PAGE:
Sunday, July 06, 2008

Fact of life

I used to mind being called Doktora. Now, I could care less.

The transition happened when I was an intern assisting in a cholecystectomy. My very noble task: retract the liver. After a few minutes into surgery, I was asked to scrubbed out. I couldn't retract well and the surgeon was having a hard time because of me. My male group mate replaced me and he did a great job.

This incident, another few months in training and years at work actually taught me to accept one fact of life. Men and women are different.

Photo from Sweden.Se

Males have testosterone. Females have estrogen. What we do, how strong we are, our emotions are actually ruled by these two powerful hormones. That's why men are generally physically stronger than women. While women, are usually more emotionally equip to deal with different situations.

Dominance. No wonder, surgery was tagged as a male dominated field while pediatrics is women's. Not because women can't get into surgery or men into pediatrics, but because hormones dictates this. Men are naturally more aggressive, more inclined to cut up. Women, on the other hand are more geared towards taking care of the young ones. It's instinct.

What he can do, she can do. Most of times, yes. But sometimes, this is not true. There are things that men can do and women can't. Or things that women can and men can't. Being gender sensitive doesn't mean fooling ourselves and pretending female are a match for sheer male strength. But let's not use these differences to discriminate. These differences were created to complement.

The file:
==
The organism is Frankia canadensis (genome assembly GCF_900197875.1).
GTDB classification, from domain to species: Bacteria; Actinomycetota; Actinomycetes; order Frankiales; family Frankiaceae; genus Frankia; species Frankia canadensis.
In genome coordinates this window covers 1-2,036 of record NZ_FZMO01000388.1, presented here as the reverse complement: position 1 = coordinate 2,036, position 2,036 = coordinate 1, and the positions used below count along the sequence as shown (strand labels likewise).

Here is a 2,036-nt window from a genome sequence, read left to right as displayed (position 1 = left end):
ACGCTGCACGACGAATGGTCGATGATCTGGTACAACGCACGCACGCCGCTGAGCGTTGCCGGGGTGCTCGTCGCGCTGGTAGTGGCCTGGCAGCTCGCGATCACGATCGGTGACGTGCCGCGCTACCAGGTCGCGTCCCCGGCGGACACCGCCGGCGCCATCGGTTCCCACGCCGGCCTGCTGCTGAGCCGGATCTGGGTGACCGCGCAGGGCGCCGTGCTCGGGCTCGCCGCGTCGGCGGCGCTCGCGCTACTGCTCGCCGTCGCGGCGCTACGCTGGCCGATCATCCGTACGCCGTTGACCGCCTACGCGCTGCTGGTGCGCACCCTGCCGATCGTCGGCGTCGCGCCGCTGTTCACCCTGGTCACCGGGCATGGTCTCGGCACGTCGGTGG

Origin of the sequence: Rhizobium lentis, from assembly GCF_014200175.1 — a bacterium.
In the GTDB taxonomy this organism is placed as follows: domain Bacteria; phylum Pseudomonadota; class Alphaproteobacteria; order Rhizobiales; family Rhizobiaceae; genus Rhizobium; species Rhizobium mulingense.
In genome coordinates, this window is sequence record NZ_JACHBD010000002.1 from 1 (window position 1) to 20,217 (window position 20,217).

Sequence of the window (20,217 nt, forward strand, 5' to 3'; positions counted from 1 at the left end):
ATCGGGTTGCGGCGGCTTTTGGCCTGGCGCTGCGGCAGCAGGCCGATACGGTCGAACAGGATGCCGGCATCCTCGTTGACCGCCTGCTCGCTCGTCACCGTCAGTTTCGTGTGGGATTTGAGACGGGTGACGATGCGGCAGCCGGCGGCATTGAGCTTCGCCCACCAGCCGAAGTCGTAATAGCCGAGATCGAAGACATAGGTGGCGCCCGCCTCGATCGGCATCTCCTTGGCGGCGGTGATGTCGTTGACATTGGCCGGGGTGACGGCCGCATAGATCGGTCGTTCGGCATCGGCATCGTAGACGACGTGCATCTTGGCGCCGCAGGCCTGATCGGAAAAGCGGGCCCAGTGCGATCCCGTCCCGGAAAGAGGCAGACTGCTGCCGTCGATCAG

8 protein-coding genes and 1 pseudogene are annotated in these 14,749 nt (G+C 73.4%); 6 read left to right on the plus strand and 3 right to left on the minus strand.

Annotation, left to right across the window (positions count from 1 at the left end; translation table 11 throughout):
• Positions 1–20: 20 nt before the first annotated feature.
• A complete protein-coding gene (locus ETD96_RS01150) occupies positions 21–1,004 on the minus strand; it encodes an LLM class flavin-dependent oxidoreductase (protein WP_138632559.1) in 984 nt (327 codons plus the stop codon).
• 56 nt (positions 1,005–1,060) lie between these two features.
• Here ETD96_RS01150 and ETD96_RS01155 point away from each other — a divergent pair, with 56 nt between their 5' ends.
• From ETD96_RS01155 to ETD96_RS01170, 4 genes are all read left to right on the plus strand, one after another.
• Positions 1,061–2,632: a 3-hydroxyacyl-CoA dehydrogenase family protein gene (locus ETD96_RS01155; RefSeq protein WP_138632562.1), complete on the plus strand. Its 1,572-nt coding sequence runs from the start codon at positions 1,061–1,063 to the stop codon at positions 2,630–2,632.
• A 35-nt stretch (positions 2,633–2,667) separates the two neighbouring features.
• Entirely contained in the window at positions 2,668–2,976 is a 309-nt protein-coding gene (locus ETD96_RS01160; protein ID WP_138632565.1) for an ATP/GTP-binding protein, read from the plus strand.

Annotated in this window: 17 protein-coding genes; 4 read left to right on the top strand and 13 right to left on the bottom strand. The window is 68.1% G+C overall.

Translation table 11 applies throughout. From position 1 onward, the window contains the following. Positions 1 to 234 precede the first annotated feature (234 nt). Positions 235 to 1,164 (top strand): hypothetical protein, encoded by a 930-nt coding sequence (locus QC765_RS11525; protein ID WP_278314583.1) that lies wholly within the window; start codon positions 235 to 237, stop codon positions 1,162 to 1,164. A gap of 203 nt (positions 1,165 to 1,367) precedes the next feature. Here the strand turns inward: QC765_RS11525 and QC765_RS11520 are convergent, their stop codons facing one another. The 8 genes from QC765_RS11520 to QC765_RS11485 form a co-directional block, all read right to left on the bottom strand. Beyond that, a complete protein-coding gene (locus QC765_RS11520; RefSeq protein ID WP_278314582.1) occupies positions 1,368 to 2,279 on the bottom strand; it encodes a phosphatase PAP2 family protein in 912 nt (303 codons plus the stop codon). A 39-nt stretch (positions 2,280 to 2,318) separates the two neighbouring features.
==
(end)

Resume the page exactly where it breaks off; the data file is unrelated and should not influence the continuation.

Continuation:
Lucky for those in the field of medicine, these differences don't matter much. There is nothing in this field that a man can do that women can't (well, in my case, except retracting the liver), or vice versa.

Equal opportunity. They say that some specialties in this field don't give equal opportunities to both sexes. But these are talks. I believe that if you can prove your worth and can match up with your contemporaries, regardless of the sex, you will be given the same opportunities.

That's why male patients refusing a female examining physician throws me off. It's primarily because, the female physician was not even given the same opportunity. But this issue deserves another post.

It's habit. Now I don't mind anymore when I am being called Doktora. Because I don't think that I am being discriminated at all when people call me these. Most of the times, it's just habit. But for those who intend to discriminate by adding that extra letter A, go to hell.


This is a contribution to The Blog Rounds, hosted at Dr. Manggy's No Special Effects.


Prudence said...

Hahaha. I like the last line. :-p

I haven't encountered a problem with being called a "doktora". Like what you've said, maybe it was used out of habit.

As for the retraction, it's a noble and a very difficult task to do. Add to that the difficulty of retracting something which you can't see very well because your view is already blocked by the surgeon's hands and body. Hehe.